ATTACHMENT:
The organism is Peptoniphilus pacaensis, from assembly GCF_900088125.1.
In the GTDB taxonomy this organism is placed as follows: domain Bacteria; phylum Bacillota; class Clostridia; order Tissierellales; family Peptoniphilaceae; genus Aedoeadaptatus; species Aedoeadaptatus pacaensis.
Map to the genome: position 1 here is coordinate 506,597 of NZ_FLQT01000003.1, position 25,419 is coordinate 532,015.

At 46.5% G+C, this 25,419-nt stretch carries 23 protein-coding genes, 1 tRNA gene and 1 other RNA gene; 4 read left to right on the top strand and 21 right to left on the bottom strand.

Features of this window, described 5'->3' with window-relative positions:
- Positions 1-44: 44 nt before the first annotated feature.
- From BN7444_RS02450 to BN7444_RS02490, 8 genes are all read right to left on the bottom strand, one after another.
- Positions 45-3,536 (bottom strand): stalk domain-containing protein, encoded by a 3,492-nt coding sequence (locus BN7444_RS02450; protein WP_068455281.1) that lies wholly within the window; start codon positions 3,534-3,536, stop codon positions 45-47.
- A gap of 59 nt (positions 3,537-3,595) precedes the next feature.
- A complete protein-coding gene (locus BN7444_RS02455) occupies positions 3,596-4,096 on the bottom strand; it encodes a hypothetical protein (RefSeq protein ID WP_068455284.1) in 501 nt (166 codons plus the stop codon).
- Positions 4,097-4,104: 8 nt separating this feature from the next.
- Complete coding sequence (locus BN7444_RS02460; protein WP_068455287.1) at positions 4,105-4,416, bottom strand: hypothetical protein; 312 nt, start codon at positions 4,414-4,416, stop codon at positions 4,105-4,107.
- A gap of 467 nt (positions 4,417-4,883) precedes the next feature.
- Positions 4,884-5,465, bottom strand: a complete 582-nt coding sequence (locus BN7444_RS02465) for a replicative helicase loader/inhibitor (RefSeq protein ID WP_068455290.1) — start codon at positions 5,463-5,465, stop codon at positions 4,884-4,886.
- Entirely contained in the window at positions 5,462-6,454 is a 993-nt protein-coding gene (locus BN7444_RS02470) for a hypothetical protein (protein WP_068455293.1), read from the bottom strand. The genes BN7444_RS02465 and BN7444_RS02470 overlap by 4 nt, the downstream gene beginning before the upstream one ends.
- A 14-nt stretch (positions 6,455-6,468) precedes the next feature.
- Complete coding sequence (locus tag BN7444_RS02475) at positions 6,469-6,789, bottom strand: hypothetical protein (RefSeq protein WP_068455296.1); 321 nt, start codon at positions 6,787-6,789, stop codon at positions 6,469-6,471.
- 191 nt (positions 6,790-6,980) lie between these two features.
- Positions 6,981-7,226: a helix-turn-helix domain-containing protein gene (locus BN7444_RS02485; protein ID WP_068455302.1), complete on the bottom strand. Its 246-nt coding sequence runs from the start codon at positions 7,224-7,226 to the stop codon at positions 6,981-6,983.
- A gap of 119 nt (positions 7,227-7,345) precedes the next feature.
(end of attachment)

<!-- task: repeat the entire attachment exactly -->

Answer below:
The organism is Peptoniphilus pacaensis, from assembly GCF_900088125.1.
In the GTDB taxonomy this organism is placed as follows: domain Bacteria; phylum Bacillota; class Clostridia; order Tissierellales; family Peptoniphilaceae; genus Aedoeadaptatus; species Aedoeadaptatus pacaensis.
Map to the genome: position 1 here is coordinate 506,597 of NZ_FLQT01000003.1, position 25,419 is coordinate 532,015.

At 46.5% G+C, this 25,419-nt stretch carries 23 protein-coding genes, 1 tRNA gene and 1 other RNA gene; 4 read left to right on the top strand and 21 right to left on the bottom strand.

Features of this window, described 5'->3' with window-relative positions:
- Positions 1-44: 44 nt before the first annotated feature.
- From BN7444_RS02450 to BN7444_RS02490, 8 genes are all read right to left on the bottom strand, one after another.
- Positions 45-3,536 (bottom strand): stalk domain-containing protein, encoded by a 3,492-nt coding sequence (locus BN7444_RS02450; protein WP_068455281.1) that lies wholly within the window; start codon positions 3,534-3,536, stop codon positions 45-47.
- A gap of 59 nt (positions 3,537-3,595) precedes the next feature.
- A complete protein-coding gene (locus BN7444_RS02455) occupies positions 3,596-4,096 on the bottom strand; it encodes a hypothetical protein (RefSeq protein ID WP_068455284.1) in 501 nt (166 codons plus the stop codon).
- Positions 4,097-4,104: 8 nt separating this feature from the next.
- Complete coding sequence (locus BN7444_RS02460; protein WP_068455287.1) at positions 4,105-4,416, bottom strand: hypothetical protein; 312 nt, start codon at positions 4,414-4,416, stop codon at positions 4,105-4,107.
- A gap of 467 nt (positions 4,417-4,883) precedes the next feature.
- Positions 4,884-5,465, bottom strand: a complete 582-nt coding sequence (locus BN7444_RS02465) for a replicative helicase loader/inhibitor (RefSeq protein ID WP_068455290.1) — start codon at positions 5,463-5,465, stop codon at positions 4,884-4,886.
- Entirely contained in the window at positions 5,462-6,454 is a 993-nt protein-coding gene (locus BN7444_RS02470) for a hypothetical protein (protein WP_068455293.1), read from the bottom strand. The genes BN7444_RS02465 and BN7444_RS02470 overlap by 4 nt, the downstream gene beginning before the upstream one ends.
- A 14-nt stretch (positions 6,455-6,468) precedes the next feature.
- Complete coding sequence (locus tag BN7444_RS02475) at positions 6,469-6,789, bottom strand: hypothetical protein (RefSeq protein WP_068455296.1); 321 nt, start codon at positions 6,787-6,789, stop codon at positions 6,469-6,471.
- 191 nt (positions 6,790-6,980) lie between these two features.
- Positions 6,981-7,226: a helix-turn-helix domain-containing protein gene (locus BN7444_RS02485; protein ID WP_068455302.1), complete on the bottom strand. Its 246-nt coding sequence runs from the start codon at positions 7,224-7,226 to the stop codon at positions 6,981-6,983.
- A gap of 119 nt (positions 7,227-7,345) precedes the next feature.